Hempfield, Unity would have to pay millions for state police coverage under Wolf proposal | TribLIVE.com

Hempfield, Unity would have to pay millions for state police coverage under Wolf proposal

Megan Tomasic

Wolf budget

Hempfield could pay almost $7 million for state police coverage under Gov. Tom Wolf’s budget proposal — yet another attempt to collect from municipalities that rely on troopers rather than their own police department.

Hempfield is one of nearly 2,500 municipalities across Pennsylvania without a local police department.

The proposed fee is based off a sliding scale and depends on the number of residents in each community, ranging from $8 per person for a community with fewer than 2,000 residents to $166 for municipalities with more than 20,000 residents.

“This has put a strain on their ability to respond in these areas, as (state police) assume significant additional responsibility,” Wolf said in his proposal. “To address this inequity, the 2019-20 budget assesses a fee for every person residing in a municipality without local police coverage.”

Officials estimated in 2017 that it costs state police almost $600 million to provide services to municipalities without a full-time force. That equates to about $234 per resident in those communities. According to the Pennsylvania Department of Community and Economic Development, 25 municipalities in Westmoreland County rely on state police coverage, along with three in Allegheny County.

This year, the goal is to add 100 officers to the state police ranks. The plan is months away from being negotiated with the Pennsylvania General Assembly, which will start after the June 30 budget deadline.

In Hempfield, which has a population of 42,300 and is the largest Pennsylvania municipality without its own police force, the $7 million cost adds up to almost half the budget.

Hempfield Manager Jason Winters said the township supervisors would have to reopen the conversation of establishing a local department or completely rework their budget to account for the fee.

Four state police vehicles regularly patrol and respond to calls within Hempfield.

Like Hempfield, Derry Township relies on state police for coverage of 14,500 residents. Under the proposed plan, officials would have to pay more than $1.68 million.

“I’m totally against it,” said Vince DeCario, township supervisor and sitting chairman. “I feel everyone pays taxes, the state taxes — that’s your help for the state police already.”

As a rural community, Derry Township should not be compared to areas like Hempfield when it comes to police coverage, DeCario said.

Unity and South Huntingdon also rely on state police coverage.

As the third-largest municipality in the state without a local police department, Unity would have to pay more than $3.6 million for its 22,000 residents.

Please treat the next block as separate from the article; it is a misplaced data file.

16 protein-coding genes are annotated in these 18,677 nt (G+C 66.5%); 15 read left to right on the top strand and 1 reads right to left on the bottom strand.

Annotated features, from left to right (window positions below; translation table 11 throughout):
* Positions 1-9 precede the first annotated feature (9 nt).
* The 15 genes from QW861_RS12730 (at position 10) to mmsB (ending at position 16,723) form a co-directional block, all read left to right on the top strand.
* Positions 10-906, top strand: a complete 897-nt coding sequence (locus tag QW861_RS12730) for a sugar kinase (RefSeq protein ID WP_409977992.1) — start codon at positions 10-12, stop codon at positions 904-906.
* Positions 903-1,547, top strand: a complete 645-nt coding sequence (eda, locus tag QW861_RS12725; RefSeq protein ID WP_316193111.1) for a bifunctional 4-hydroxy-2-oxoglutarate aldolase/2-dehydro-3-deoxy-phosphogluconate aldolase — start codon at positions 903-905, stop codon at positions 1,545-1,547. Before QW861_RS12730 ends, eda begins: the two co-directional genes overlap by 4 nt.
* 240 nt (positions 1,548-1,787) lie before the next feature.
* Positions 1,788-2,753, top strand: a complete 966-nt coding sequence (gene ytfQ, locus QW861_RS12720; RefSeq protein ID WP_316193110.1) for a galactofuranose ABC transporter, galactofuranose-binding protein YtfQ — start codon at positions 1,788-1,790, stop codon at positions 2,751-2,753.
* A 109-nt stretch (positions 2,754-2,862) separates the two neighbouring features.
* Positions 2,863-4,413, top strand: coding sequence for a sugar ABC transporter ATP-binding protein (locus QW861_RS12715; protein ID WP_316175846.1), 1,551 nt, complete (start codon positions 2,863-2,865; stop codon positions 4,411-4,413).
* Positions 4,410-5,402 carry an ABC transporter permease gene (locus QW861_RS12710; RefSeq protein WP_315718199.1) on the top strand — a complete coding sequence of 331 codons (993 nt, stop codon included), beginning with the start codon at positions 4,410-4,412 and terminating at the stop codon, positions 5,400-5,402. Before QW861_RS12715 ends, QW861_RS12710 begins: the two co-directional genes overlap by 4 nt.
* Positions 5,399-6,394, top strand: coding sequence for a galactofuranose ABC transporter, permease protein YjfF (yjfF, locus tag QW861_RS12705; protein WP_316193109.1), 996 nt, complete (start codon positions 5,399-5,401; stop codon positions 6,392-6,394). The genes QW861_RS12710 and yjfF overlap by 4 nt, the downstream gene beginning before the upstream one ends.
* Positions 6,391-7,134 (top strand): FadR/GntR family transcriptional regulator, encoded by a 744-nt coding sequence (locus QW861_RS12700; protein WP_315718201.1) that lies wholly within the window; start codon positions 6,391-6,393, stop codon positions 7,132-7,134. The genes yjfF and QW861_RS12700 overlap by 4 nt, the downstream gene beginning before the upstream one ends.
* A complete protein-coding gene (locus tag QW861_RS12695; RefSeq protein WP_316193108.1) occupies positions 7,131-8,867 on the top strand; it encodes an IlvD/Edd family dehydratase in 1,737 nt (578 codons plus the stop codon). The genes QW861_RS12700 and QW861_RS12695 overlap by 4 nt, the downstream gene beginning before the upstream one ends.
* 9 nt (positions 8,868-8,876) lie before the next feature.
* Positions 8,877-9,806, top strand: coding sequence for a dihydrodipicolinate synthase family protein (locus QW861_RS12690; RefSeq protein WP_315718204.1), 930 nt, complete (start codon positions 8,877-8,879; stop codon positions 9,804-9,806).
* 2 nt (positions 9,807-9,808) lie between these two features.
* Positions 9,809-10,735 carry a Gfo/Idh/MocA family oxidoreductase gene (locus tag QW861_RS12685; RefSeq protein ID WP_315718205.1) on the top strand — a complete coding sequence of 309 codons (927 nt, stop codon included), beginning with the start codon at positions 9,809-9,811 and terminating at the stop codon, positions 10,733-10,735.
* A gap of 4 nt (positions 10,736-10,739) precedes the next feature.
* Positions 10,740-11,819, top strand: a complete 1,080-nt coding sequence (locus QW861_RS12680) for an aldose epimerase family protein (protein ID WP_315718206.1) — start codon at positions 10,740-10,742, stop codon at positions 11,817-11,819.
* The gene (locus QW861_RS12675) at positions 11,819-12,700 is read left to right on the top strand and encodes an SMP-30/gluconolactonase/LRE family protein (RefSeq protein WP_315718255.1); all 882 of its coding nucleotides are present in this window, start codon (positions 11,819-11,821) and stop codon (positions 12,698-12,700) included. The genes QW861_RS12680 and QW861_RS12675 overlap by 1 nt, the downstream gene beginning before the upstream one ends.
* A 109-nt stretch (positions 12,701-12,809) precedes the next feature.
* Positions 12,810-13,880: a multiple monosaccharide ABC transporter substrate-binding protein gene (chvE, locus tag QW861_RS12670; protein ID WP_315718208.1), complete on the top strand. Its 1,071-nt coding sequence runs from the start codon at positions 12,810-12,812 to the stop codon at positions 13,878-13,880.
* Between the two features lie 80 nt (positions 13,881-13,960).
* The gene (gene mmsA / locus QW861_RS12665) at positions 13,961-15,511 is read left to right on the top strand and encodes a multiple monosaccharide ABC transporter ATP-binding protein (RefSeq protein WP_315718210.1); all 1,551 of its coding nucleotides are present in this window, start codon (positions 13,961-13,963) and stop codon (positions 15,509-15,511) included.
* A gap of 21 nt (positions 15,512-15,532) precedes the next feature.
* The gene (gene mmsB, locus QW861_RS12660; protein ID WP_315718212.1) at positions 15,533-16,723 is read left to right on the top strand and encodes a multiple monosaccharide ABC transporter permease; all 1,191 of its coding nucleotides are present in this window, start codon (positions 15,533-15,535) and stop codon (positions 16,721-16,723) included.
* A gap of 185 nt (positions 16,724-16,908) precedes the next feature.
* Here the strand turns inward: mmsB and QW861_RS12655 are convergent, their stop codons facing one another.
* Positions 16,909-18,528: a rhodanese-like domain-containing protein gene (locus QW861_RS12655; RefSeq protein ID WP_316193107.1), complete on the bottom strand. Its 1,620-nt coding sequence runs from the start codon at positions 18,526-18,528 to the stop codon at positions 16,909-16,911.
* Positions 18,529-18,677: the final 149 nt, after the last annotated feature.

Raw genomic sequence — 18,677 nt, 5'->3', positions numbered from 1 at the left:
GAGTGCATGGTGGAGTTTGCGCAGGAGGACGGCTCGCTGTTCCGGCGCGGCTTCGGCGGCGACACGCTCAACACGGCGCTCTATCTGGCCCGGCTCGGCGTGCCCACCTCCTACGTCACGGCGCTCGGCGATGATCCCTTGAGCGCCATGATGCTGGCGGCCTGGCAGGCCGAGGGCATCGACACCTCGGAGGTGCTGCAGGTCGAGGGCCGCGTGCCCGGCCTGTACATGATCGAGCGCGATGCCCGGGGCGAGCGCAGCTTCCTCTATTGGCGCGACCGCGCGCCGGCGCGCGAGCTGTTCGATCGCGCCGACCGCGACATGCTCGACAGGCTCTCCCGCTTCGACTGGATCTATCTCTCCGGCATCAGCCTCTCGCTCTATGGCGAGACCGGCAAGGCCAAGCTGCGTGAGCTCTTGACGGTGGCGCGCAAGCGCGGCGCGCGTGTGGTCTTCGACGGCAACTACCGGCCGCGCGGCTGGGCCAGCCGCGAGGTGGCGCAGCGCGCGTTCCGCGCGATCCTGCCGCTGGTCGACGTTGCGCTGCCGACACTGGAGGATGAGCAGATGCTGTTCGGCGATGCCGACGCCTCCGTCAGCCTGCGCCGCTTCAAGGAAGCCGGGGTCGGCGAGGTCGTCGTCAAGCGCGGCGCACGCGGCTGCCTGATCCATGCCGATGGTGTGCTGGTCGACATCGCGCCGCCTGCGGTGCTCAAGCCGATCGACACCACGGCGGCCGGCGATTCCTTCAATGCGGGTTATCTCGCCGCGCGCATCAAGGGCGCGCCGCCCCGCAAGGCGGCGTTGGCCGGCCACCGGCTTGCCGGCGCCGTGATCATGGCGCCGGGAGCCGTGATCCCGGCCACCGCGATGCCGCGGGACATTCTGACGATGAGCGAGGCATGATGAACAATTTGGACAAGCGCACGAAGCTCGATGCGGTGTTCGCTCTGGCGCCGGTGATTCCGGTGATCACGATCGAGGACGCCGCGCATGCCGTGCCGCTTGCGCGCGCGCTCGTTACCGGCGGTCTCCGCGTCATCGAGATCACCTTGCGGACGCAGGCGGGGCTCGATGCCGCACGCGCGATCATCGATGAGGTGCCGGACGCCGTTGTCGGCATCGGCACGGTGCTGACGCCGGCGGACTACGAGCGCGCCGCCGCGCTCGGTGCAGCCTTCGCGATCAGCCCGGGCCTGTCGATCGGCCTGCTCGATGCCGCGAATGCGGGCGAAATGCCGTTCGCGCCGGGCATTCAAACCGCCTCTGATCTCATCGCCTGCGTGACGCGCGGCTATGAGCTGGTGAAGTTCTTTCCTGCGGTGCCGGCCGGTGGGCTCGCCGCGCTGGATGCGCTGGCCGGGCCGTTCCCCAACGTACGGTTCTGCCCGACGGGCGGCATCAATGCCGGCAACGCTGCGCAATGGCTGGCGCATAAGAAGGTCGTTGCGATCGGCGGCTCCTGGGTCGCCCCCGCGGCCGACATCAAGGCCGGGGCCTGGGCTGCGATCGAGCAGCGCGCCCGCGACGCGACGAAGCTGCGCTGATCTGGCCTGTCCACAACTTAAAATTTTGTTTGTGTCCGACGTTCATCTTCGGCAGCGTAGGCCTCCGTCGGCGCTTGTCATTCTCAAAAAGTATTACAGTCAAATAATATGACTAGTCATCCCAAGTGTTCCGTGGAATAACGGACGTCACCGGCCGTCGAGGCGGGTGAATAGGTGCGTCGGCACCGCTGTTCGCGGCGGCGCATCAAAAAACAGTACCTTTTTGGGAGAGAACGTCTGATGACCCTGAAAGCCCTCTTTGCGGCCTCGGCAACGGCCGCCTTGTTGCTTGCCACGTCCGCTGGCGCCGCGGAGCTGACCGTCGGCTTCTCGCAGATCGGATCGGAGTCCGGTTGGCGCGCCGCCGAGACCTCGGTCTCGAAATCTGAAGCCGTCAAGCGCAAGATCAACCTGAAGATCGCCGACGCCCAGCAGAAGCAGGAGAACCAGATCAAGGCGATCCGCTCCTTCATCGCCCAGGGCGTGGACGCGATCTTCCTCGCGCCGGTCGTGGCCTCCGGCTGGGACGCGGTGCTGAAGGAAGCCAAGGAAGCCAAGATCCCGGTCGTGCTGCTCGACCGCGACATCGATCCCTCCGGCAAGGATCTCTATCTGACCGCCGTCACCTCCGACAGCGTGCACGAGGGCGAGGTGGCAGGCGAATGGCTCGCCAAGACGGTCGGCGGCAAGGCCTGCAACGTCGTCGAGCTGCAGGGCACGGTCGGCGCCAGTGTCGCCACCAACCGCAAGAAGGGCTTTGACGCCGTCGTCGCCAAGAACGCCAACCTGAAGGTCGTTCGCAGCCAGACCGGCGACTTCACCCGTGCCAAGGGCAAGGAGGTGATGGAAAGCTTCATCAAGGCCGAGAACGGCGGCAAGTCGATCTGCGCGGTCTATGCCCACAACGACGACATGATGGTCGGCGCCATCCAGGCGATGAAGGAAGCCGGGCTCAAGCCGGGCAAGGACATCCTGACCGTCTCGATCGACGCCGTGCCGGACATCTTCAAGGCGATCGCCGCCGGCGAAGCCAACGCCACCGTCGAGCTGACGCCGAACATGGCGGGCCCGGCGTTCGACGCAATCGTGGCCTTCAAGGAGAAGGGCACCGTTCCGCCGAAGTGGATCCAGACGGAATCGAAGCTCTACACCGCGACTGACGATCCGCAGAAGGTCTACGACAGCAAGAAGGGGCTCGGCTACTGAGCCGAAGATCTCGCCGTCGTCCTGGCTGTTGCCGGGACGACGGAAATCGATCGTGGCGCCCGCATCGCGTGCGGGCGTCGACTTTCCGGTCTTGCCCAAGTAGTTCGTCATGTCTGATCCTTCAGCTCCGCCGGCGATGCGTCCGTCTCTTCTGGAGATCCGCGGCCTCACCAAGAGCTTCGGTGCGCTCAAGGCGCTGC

South Huntingdon would have to pay $42 per person for its population of 5,600 people, equating to $235,200.

Unity and South Huntingdon supervisors could not be reached for comment.

On the northern end of Westmoreland County, Oklahoma Borough has a population under 1,000 and relies on full coverage from state police.

“We don’t really need a police force here at all,” Mayor Don Emerick said. “We don’t have that much crime. I’m not in favor of charging municipalities a fee.”

Emerick said council members could add the potential $8,000 fee into their budget, but “it would have an impact.”

East Pittsburgh in Allegheny County recently disbanded its police department, a years-long conversation that intensified after the June 19 fatal shooting of unarmed 17-year-old Antwon Rose II.

The department faced retention issues prior to the disbandment, which left it with four part-time officers and a chief for about two months. At the time of Rose’s shooting, the department was double in size and paid officers about $15 per hour.

Now, East Pittsburgh is temporarily relying on state police coverage while they work with neighboring municipalities to create a regional police force.

With a population of 1,500, East Pittsburgh officials would have to pay about $12,000 for state police coverage under Wolf’s proposed budget.

While Hempfield officials are concerned about the proposal from a financial standpoint, Winters said similar plans have been presented in recent years and have not passed.

During the 2017-18 budget process, Wolf proposed municipalities without a police department pay $25 per resident. But the plan did not pass after it received pushback from communities across the state.

The fee would have generated about $30 million for state police, which, again, would have allowed the state to hire 100 new officers.

Wolf again tried and failed to pass the $25 fee in the 2018-19 budget.

Megan Tomasic is a Tribune-Review staff writer. You can contact Megan at 724-850-1203, [email protected] or via Twitter .

File photo from July 2017 at the state police station in Greensburg.
State Police Trooper Sean Kelley makes a traffic stop along Route 119 in South Greensburg to issue warnings about tinted windows to drivers Friday, April 27, 2018. Troopers were only issuing warnings on Friday to raise awareness about equipment violations motorists might not know about.
Categories: News | Westmoreland
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